June 23, 2010

237: The Tanager

So, the other day I was in the cafeteria lineup at work next to our resident naturalist (and all-around bird expert, who also leads Friday morning songbird banding, for which my camera and I are most grateful).

In typical bird-nerd fashion, I asked her where I could go in the area to improve my odds of spotting a scarlet tanager, one of the most vibrant and colourful songbirds around these parts. Since my early childhood days of bird geekdom, I've still only seen them in field guides.

She told me, essentially, what I already knew ­ tanagers like deep forest and high tree canopy, largely away from prying eyes.

But it got me to remembering my apartment-dwelling days. I spent upwards of four years in a fourth-floor suite overlooking a city park through the canopies of huge boulevard elms. And every May for a few short weeks, the treetops outside my windows would be filled with brilliant and wonderful little birds passing though during spring migration. Warblers, thrushes, kinglets and thrashers; from street level I'd have had zero idea they were even up there. Probably, much like that elusive scarlet tanager.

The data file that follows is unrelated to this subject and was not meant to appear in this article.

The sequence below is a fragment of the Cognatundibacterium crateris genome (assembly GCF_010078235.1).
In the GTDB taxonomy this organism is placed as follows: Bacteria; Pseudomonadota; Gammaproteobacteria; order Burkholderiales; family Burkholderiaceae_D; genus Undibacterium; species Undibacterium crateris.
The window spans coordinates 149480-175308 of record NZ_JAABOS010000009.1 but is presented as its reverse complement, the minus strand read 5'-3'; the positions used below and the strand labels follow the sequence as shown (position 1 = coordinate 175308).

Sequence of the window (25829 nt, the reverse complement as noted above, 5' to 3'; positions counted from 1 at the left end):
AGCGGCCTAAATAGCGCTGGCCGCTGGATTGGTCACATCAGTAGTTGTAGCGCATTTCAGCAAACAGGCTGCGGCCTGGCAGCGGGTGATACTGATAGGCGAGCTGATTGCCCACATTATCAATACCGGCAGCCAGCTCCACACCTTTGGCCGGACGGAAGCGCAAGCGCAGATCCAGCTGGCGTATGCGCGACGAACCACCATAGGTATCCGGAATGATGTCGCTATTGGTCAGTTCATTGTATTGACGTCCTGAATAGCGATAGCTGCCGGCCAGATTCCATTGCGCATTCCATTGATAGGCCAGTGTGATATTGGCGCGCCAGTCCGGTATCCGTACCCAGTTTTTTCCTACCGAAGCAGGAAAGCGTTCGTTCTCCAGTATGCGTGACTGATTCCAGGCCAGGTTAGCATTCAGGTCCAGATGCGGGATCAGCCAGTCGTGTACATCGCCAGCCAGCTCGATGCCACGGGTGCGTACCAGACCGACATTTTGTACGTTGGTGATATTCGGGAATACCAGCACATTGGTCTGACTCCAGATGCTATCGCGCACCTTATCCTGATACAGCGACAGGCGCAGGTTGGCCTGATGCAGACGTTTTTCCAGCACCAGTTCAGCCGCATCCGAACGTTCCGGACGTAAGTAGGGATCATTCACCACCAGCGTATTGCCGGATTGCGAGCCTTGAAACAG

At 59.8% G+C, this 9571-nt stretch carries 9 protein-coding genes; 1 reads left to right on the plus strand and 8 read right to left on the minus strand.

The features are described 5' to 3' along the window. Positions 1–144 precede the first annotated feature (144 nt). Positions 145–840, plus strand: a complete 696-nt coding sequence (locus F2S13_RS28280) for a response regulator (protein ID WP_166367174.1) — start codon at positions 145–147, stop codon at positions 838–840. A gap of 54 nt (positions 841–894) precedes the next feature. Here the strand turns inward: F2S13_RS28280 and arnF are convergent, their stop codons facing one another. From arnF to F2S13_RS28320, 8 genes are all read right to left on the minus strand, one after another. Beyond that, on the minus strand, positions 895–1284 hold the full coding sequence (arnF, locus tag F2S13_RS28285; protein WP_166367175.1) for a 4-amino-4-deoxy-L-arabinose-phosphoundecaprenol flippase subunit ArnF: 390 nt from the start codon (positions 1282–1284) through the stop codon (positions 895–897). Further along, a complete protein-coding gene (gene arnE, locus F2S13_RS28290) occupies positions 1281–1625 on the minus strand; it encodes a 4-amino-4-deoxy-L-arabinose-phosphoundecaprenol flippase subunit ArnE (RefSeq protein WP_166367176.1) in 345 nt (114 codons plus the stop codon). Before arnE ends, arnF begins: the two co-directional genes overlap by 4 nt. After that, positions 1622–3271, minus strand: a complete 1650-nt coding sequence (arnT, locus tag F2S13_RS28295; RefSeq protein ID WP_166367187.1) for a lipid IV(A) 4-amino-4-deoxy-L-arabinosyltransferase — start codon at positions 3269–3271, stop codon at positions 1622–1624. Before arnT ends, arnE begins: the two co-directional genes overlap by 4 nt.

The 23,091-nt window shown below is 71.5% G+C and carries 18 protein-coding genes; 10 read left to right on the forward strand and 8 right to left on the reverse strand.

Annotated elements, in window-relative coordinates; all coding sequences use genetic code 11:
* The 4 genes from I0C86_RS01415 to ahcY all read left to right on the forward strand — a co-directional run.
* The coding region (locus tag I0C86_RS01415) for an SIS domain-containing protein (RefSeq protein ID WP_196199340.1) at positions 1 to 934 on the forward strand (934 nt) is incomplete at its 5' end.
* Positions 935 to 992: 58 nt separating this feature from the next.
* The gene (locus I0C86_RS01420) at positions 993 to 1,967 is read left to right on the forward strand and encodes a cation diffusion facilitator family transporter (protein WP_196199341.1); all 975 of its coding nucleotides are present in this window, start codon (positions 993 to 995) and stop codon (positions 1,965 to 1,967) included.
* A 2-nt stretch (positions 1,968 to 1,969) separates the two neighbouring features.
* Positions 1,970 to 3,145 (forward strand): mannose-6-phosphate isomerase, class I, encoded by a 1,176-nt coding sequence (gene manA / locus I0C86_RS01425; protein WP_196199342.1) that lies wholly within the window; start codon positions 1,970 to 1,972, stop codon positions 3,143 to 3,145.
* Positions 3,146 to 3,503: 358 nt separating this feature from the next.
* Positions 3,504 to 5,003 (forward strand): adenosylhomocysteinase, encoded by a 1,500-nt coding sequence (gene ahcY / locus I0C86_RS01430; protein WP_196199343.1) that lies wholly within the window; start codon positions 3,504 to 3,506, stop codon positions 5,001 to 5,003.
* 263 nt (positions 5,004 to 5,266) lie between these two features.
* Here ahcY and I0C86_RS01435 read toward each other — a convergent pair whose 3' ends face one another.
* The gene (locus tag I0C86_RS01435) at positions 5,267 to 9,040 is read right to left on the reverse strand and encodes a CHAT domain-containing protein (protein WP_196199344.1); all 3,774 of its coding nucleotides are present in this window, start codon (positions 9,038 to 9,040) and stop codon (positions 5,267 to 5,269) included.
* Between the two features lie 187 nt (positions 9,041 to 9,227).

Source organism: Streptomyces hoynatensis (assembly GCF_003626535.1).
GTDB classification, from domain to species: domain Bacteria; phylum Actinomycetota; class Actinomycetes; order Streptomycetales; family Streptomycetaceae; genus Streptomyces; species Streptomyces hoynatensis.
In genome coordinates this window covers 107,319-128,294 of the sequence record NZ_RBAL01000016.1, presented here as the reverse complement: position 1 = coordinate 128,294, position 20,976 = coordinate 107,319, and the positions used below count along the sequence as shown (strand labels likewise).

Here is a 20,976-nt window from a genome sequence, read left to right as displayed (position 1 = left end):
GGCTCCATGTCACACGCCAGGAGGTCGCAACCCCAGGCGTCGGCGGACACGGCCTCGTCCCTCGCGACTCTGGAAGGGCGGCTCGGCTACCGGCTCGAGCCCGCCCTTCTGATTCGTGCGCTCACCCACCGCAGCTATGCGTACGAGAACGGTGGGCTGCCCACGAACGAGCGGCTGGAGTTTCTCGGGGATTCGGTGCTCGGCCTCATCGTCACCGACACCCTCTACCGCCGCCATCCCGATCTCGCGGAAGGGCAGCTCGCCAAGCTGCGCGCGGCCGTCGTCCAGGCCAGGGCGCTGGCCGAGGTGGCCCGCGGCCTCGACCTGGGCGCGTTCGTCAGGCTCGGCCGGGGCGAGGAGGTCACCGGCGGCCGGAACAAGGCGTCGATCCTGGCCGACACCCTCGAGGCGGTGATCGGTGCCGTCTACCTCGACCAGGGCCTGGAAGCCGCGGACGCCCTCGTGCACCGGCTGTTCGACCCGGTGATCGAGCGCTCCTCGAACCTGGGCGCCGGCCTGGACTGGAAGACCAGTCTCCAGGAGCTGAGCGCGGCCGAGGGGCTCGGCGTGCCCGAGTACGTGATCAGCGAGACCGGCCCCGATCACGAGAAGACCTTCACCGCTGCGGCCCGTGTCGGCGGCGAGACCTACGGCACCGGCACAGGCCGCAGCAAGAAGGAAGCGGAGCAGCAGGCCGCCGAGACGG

I created this digital illustration in homage of my search. I'm often hard-pressed not to look at a big fat tree and think of what's up there, out of sight in the leaves. But they're obviously there. The field guides say so.

This is almost an entirely digital concoction. The bird and leaves are scanned outlines, vectorized in Illustrator. The tree itself was originally a high-contrast silhouetted photo, inverted and simplified. The background is a tinkered-with scan of faux-wood panel. The leaves were repeated in an analogous array of greens, rotated and bunched for copy-and-paste sessions in Photoshop. For a closer look at the overall piece, you can click here.

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